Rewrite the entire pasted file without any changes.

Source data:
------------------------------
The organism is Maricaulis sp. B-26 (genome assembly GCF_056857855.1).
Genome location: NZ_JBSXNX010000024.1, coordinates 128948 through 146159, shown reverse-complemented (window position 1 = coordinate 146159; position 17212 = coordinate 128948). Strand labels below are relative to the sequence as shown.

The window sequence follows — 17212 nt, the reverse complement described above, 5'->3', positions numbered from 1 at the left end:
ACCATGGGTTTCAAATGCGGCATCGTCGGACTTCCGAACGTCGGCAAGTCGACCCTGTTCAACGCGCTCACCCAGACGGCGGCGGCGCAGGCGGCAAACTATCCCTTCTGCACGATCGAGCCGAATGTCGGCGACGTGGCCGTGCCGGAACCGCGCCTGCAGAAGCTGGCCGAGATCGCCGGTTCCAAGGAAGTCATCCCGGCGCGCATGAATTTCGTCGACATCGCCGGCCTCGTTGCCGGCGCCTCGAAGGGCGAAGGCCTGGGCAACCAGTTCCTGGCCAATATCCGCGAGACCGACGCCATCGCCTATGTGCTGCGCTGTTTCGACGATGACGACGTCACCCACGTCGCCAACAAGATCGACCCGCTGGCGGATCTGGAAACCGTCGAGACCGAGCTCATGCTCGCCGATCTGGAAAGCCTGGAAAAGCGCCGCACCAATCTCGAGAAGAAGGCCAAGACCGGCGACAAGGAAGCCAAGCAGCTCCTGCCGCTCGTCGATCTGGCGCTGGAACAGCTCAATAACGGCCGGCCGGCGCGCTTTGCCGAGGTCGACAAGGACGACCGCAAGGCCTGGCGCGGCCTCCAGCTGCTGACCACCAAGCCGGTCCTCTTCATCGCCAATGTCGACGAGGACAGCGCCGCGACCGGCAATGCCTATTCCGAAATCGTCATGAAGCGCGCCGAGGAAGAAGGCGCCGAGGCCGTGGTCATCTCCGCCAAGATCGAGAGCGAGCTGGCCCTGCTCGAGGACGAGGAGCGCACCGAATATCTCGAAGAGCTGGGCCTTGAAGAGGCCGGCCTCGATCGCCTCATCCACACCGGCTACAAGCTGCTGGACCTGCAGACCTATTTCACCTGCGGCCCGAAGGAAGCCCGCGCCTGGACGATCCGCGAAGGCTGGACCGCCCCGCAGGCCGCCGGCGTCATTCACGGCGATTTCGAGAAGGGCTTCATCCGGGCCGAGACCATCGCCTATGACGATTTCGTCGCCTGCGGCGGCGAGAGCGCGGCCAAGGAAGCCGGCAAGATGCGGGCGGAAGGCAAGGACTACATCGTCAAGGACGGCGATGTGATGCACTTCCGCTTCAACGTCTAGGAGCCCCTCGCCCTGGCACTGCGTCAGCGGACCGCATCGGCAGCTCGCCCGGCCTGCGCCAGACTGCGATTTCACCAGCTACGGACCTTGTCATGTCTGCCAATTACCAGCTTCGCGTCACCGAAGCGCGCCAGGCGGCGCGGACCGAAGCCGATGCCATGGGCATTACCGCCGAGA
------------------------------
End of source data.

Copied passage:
The organism is Maricaulis sp. B-26 (genome assembly GCF_056857855.1).
Genome location: NZ_JBSXNX010000024.1, coordinates 128948 through 146159, shown reverse-complemented (window position 1 = coordinate 146159; position 17212 = coordinate 128948). Strand labels below are relative to the sequence as shown.

The window sequence follows — 17212 nt, the reverse complement described above, 5'->3', positions numbered from 1 at the left end:
ACCATGGGTTTCAAATGCGGCATCGTCGGACTTCCGAACGTCGGCAAGTCGACCCTGTTCAACGCGCTCACCCAGACGGCGGCGGCGCAGGCGGCAAACTATCCCTTCTGCACGATCGAGCCGAATGTCGGCGACGTGGCCGTGCCGGAACCGCGCCTGCAGAAGCTGGCCGAGATCGCCGGTTCCAAGGAAGTCATCCCGGCGCGCATGAATTTCGTCGACATCGCCGGCCTCGTTGCCGGCGCCTCGAAGGGCGAAGGCCTGGGCAACCAGTTCCTGGCCAATATCCGCGAGACCGACGCCATCGCCTATGTGCTGCGCTGTTTCGACGATGACGACGTCACCCACGTCGCCAACAAGATCGACCCGCTGGCGGATCTGGAAACCGTCGAGACCGAGCTCATGCTCGCCGATCTGGAAAGCCTGGAAAAGCGCCGCACCAATCTCGAGAAGAAGGCCAAGACCGGCGACAAGGAAGCCAAGCAGCTCCTGCCGCTCGTCGATCTGGCGCTGGAACAGCTCAATAACGGCCGGCCGGCGCGCTTTGCCGAGGTCGACAAGGACGACCGCAAGGCCTGGCGCGGCCTCCAGCTGCTGACCACCAAGCCGGTCCTCTTCATCGCCAATGTCGACGAGGACAGCGCCGCGACCGGCAATGCCTATTCCGAAATCGTCATGAAGCGCGCCGAGGAAGAAGGCGCCGAGGCCGTGGTCATCTCCGCCAAGATCGAGAGCGAGCTGGCCCTGCTCGAGGACGAGGAGCGCACCGAATATCTCGAAGAGCTGGGCCTTGAAGAGGCCGGCCTCGATCGCCTCATCCACACCGGCTACAAGCTGCTGGACCTGCAGACCTATTTCACCTGCGGCCCGAAGGAAGCCCGCGCCTGGACGATCCGCGAAGGCTGGACCGCCCCGCAGGCCGCCGGCGTCATTCACGGCGATTTCGAGAAGGGCTTCATCCGGGCCGAGACCATCGCCTATGACGATTTCGTCGCCTGCGGCGGCGAGAGCGCGGCCAAGGAAGCCGGCAAGATGCGGGCGGAAGGCAAGGACTACATCGTCAAGGACGGCGATGTGATGCACTTCCGCTTCAACGTCTAGGAGCCCCTCGCCCTGGCACTGCGTCAGCGGACCGCATCGGCAGCTCGCCCGGCCTGCGCCAGACTGCGATTTCACCAGCTACGGACCTTGTCATGTCTGCCAATTACCAGCTTCGCGTCACCGAAGCGCGCCAGGCGGCGCGGACCGAAGCCGATGCCATGGGCATTACCGCCGAGA